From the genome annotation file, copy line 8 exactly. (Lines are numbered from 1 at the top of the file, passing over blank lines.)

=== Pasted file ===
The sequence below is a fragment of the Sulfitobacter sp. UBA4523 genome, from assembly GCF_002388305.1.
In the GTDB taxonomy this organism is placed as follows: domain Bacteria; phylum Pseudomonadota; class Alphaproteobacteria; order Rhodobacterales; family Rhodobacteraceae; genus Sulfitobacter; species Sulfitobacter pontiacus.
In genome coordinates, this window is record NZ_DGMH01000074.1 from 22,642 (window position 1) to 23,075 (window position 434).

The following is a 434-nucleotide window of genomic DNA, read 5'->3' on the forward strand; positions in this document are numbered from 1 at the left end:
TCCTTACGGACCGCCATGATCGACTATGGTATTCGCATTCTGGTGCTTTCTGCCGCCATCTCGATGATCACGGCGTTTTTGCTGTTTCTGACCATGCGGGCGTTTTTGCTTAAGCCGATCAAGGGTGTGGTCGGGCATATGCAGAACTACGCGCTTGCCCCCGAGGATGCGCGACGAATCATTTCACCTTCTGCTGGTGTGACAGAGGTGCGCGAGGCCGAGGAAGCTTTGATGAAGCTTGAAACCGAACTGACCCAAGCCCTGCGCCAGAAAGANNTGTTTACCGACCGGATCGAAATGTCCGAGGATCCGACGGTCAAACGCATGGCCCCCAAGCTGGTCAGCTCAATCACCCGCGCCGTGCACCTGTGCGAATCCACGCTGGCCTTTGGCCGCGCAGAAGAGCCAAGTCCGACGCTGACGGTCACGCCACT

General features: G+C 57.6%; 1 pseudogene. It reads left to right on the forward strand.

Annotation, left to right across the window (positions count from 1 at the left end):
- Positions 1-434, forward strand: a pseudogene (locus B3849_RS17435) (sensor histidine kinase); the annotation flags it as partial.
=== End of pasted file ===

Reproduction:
- Positions 1-434, forward strand: a pseudogene (locus B3849_RS17435) (sensor histidine kinase); the annotation flags it as partial.